Adultism in Chinese Culture
One day, Mrs. Smith is in her greengrocer’s shop. There are many people waiting in her shop to buy things. While she was serving his customers, a small boy runs into the shop. He pushes in front of the people and wants talk to Mrs. Smith. However, the people in the shop think that he also wants buy things but without line the queue. So, they are unhappy toward his action and starting to scold him. “Children today! They are so rude! They can’t wait! They always want to be first! Young people must learn to wait. You can’t push in front of people. You are not the only customer in the shop, you know?” Mrs. Smith said. The small boy try to explain but there are no people giving any chance for him to talk and ignore him. Then, Mrs. Smith continues serving her customer. Due to some of the customer’s request, she goes out the shop to take something. A minutes later she runs in again and shouting that her car had been stolen. The small boy tells that he saw two men near her car and drove it away. “Why didn’t you tell me?” She turns to him and shouts in an angry voice. He tried to tell her, but nobody listened to him.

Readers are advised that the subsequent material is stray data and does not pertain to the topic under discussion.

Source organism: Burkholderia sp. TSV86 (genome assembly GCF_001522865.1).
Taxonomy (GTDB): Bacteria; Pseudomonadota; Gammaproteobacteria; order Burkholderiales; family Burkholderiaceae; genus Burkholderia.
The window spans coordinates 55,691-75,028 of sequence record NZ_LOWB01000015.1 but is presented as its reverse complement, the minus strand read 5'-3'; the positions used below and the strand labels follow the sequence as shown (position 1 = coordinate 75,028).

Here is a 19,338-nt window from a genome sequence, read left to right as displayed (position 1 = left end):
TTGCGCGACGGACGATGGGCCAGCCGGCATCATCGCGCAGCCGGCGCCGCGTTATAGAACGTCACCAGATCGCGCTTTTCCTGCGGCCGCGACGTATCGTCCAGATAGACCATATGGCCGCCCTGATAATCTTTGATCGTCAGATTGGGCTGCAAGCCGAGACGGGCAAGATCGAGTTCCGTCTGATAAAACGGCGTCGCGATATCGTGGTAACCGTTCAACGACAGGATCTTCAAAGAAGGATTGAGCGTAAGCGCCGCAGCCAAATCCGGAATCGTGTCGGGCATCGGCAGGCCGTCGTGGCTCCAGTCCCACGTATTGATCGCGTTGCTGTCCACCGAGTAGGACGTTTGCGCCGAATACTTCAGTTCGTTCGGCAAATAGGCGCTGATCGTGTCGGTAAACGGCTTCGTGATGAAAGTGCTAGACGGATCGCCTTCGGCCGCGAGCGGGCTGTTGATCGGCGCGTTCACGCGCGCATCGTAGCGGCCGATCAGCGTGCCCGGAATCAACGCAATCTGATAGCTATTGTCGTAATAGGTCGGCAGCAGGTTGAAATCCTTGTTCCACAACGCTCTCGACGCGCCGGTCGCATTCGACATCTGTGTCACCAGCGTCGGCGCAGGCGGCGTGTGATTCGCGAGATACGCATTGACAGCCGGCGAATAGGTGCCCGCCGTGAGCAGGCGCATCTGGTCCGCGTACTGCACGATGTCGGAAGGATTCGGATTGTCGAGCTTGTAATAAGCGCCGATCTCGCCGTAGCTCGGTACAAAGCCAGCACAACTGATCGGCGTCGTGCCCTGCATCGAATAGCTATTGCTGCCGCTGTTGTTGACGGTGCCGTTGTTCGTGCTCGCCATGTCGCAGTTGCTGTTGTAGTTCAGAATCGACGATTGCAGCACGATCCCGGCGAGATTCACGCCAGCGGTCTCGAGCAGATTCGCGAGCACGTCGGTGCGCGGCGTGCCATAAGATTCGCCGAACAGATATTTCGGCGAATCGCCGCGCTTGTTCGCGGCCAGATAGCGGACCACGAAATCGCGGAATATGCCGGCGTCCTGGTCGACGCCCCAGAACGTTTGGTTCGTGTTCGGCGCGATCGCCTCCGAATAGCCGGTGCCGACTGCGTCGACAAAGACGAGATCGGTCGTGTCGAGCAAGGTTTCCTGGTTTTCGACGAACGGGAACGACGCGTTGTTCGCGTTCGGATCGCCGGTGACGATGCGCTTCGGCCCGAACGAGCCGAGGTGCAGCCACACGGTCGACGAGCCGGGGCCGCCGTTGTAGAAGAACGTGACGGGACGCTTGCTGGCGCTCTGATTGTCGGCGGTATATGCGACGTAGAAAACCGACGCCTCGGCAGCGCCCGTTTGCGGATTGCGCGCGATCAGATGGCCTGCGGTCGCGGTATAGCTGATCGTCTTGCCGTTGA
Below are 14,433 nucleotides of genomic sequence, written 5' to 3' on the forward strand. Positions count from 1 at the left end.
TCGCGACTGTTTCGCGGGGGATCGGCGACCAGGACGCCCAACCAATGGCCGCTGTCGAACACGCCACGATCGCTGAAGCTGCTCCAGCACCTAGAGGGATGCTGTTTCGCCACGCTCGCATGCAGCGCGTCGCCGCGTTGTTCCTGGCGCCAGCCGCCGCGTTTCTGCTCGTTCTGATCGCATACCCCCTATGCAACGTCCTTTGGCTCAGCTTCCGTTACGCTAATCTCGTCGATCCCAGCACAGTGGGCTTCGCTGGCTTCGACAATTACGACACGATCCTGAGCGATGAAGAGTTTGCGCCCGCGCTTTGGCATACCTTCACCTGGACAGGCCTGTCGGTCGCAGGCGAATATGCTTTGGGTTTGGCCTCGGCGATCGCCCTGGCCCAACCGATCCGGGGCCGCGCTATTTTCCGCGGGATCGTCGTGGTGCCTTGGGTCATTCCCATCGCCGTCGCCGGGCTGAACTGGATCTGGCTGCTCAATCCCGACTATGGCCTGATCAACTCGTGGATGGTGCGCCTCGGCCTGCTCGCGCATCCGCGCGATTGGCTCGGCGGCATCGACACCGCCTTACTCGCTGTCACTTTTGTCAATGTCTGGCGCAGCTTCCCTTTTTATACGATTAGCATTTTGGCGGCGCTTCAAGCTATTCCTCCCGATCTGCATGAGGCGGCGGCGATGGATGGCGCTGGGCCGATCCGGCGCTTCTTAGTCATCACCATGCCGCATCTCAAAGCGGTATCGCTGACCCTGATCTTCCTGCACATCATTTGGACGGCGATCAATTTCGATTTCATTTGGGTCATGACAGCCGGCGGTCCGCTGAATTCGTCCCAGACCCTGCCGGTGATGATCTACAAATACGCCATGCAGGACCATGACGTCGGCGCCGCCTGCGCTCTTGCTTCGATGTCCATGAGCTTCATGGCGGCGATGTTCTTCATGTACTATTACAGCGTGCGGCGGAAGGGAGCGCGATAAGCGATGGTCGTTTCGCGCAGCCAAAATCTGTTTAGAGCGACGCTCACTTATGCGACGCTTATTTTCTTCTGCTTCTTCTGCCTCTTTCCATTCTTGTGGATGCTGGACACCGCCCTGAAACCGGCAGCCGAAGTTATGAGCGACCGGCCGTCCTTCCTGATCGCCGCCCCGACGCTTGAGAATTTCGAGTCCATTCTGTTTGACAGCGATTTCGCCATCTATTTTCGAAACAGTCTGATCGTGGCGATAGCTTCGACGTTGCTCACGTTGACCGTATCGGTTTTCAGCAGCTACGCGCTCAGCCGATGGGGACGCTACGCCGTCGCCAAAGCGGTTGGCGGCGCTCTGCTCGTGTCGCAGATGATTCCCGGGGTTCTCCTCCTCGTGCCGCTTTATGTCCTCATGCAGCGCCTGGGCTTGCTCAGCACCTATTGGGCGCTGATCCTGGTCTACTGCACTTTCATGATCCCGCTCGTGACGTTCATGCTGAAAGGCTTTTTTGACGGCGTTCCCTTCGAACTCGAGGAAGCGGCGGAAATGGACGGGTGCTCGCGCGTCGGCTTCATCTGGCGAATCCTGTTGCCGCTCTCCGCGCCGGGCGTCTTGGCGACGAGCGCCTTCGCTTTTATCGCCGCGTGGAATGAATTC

Nowadays, Young people are often mistreated and disrespected simply because they are young. Adults usually put their influence and authority without regard for the experiences, feeling, or opinions of youth. “This form of social control, coupled with the negative perceptions of young people that are prevalent in our society, leads to adultism.” (Velazquez and Garin-Jones, 2003). The Free Child Project defined that the word adultism refers to behaviors and attitudes based on the assumption that adults are better than young people, and entitled to act upon young people without their agreement. This mistreatment is reinforced by social institutions, laws, customs, and attitudes (http://freechild.org). It expressed by treating the young person as weak, helpless and less intelligent than adults. So, they are more controlled by...
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